Monday, October 22, 2012

stairs are not the enemy

For a few days pup dog had been up and down the stairs without my help. Then last night and this morning, she decides she can't go up the stairs after all. Naturally, it is always when I am in a hurry, sore, and generally not up for lifting a Labrador (even if a small one) up a ladder one step at a time. And when I just wanted one more hour of sleep I hear pup dog panting--which I know from experience means her tummy is upset and she really has to get outside. So, good morning at 4:49AM; nothing like hustling the dog out (really, she was just dragging me along running down the dock headed for some grass) while still wiping the sleep from my eyes. Return to the boat, feed all the pets their kibble, and within 30 seconds of inhaling her breakfast... I've got laundry to do to clean up the vomit. Ah, the joys of pet ownership.

Friday, October 19, 2012

sprucing her up

The water is off on my pier until tomorrow, (due to the marina hitting the water line when working on the electrical panel), so I was not able to get to washing the decks; however, lots of other cleaning up topsides and she already looks so much better! I was convinced to cut away the lifeline netting, which was gray at best and green often. Pulled off the coco fiber door mats the dog has been using for traction and replaced with strategically located Dri-Deck snap-together tiles (love!), hung excess line neatly from railings rather than having it bunched up on deck to mildew and collect leaves. Could certainly not have done it--or take the boat across the creek to get pumped out--without help from a new liveaboard friend, so very, very grateful for that. Next up: wash the decks and tackle the insanity below.

Thursday, October 18, 2012

and up she goes

We have liftoff! I had to drape the stairs with a towel (and my jeans for one), but after thinking about it a minute or two Buttercup scurried right up those stairs! First time without me having to lift step by step (not fun with a torn rotator cuff). I'm so proud of my girl. As she was looking up, then looking at me, and wagging her tail, I told her "you're a smart, brave girl, just like your mommy, and you can do this; I believe in you." And she did.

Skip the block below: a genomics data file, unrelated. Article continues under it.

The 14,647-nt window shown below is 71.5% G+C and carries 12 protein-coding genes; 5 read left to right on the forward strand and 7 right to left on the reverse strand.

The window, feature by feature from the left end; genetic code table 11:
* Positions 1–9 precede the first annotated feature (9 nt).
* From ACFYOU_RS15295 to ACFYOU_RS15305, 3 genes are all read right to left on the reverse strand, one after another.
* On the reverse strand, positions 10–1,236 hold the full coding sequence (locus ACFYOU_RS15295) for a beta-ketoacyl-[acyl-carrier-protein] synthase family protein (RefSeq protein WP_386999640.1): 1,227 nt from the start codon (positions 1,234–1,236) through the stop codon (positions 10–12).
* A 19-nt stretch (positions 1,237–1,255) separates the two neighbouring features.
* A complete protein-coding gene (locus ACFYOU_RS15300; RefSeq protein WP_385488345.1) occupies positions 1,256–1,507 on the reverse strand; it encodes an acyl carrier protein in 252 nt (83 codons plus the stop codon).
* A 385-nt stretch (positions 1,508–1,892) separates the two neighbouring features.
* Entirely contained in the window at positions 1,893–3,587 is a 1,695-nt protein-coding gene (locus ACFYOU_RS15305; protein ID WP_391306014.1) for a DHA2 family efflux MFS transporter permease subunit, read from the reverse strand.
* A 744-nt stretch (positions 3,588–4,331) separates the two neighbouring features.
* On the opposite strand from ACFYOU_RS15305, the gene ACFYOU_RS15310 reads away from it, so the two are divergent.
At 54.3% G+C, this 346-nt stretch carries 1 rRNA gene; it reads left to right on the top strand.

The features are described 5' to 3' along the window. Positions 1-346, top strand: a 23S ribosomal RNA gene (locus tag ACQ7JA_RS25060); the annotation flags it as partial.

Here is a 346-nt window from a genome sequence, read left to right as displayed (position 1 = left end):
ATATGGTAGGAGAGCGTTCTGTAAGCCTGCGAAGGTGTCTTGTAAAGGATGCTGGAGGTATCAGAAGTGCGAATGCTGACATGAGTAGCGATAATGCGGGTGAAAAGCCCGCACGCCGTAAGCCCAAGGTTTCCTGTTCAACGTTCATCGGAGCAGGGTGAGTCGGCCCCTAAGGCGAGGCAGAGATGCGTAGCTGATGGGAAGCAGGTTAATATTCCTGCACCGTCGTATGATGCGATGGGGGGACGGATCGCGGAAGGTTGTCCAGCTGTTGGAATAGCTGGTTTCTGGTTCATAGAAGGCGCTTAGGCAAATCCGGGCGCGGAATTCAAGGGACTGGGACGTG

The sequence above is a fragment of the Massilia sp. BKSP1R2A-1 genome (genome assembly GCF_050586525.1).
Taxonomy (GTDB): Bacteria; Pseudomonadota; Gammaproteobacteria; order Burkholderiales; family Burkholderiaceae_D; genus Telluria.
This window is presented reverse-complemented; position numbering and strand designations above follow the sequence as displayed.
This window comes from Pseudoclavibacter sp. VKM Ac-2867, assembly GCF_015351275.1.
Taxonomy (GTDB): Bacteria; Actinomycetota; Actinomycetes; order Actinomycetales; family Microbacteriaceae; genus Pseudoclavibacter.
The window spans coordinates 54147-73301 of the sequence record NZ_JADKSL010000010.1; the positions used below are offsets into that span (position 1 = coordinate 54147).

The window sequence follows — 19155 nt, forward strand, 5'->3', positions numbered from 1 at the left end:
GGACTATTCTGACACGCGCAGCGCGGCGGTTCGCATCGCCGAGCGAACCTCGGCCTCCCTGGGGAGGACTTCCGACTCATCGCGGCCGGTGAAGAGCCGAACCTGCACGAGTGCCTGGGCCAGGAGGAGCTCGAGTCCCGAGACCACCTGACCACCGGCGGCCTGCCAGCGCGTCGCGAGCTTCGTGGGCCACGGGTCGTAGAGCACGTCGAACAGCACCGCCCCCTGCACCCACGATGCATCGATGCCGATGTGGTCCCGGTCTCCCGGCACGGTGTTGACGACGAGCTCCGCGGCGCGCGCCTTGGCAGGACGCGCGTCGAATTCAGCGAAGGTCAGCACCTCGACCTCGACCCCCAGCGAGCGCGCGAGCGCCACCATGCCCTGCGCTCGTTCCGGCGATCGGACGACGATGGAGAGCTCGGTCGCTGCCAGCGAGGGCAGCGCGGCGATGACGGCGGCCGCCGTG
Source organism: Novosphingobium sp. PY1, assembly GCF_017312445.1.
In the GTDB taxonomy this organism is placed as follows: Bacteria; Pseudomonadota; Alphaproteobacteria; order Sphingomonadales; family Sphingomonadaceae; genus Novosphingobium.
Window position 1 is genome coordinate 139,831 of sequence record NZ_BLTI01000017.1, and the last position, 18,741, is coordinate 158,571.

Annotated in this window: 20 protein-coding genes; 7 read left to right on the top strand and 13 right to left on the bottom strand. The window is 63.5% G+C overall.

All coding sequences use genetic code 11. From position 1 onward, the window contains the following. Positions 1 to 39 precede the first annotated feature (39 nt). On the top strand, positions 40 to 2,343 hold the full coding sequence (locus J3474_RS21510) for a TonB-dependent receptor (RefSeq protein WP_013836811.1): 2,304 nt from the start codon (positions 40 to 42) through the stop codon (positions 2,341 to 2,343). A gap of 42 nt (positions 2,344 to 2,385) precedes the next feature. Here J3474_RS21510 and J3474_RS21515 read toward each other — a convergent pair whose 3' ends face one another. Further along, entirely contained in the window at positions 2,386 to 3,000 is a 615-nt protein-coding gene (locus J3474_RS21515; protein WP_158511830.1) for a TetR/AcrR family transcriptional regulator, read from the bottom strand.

Wednesday, October 17, 2012


This evening Buttercup got ahead of me headed for the companionway and put her front paws on the first step. I was rather skeptical that she would really go down them, but she was clearly contemplating it and her tail was wagging--a far cry from the shivering and whimpering of the first few days aboard. I waited a bit and encouraged her, but it looked like we'd still need our sail bag moon bounce improvised solution. I went below and she continued to look interested in trying to get to the next step down. I ended up draping a towel over the bottom three stairs for a more comfortable texture for her. She kept wanting to put her paw out farther than the step extended but finally got to that second step and then I think she just jumped past the bottom two. Granted, she careened quite a bit down the cabin sole, but she did it! Lots of praise and a few treats for my girl who is gradually getting her sea legs.

Tuesday, October 16, 2012

oh $h!t

Harbormaster's pump out boat suffered mechanical difficulties and is out of commission for the season. How lovely. So nice for government to forbid overboard discharge (despite the sewage from land-based residences being the far more voluminous source of water pollution), and then make pumping out significantly more difficult long before any winter weather has set in. Love being in Eastport and walking distance to stuff; not liking being at a marina without a pump out cart. Bleh.